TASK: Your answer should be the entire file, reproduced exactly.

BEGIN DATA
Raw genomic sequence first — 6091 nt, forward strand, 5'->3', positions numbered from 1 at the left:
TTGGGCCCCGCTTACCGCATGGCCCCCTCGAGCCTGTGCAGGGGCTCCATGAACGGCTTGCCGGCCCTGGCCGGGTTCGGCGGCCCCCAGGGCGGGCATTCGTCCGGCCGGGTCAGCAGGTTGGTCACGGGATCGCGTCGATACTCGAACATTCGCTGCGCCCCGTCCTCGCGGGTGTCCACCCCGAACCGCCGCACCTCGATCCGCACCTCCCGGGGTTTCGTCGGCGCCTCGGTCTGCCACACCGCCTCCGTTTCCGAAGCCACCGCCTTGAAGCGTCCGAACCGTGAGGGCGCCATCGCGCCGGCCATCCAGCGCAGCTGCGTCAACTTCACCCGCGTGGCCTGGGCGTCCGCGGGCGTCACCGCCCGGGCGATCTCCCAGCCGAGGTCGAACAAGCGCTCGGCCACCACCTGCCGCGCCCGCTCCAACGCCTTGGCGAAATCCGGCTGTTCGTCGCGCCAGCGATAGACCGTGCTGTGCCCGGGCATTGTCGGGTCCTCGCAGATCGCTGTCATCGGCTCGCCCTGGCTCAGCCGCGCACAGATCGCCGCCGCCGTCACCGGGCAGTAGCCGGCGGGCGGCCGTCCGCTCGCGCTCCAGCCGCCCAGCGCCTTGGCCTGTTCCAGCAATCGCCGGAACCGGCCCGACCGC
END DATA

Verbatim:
Raw genomic sequence first — 6091 nt, forward strand, 5'->3', positions numbered from 1 at the left:
TTGGGCCCCGCTTACCGCATGGCCCCCTCGAGCCTGTGCAGGGGCTCCATGAACGGCTTGCCGGCCCTGGCCGGGTTCGGCGGCCCCCAGGGCGGGCATTCGTCCGGCCGGGTCAGCAGGTTGGTCACGGGATCGCGTCGATACTCGAACATTCGCTGCGCCCCGTCCTCGCGGGTGTCCACCCCGAACCGCCGCACCTCGATCCGCACCTCCCGGGGTTTCGTCGGCGCCTCGGTCTGCCACACCGCCTCCGTTTCCGAAGCCACCGCCTTGAAGCGTCCGAACCGTGAGGGCGCCATCGCGCCGGCCATCCAGCGCAGCTGCGTCAACTTCACCCGCGTGGCCTGGGCGTCCGCGGGCGTCACCGCCCGGGCGATCTCCCAGCCGAGGTCGAACAAGCGCTCGGCCACCACCTGCCGCGCCCGCTCCAACGCCTTGGCGAAATCCGGCTGTTCGTCGCGCCAGCGATAGACCGTGCTGTGCCCGGGCATTGTCGGGTCCTCGCAGATCGCTGTCATCGGCTCGCCCTGGCTCAGCCGCGCACAGATCGCCGCCGCCGTCACCGGGCAGTAGCCGGCGGGCGGCCGTCCGCTCGCGCTCCAGCCGCCCAGCGCCTTGGCCTGTTCCAGCAATCGCCGGAACCGGCCCGACCGC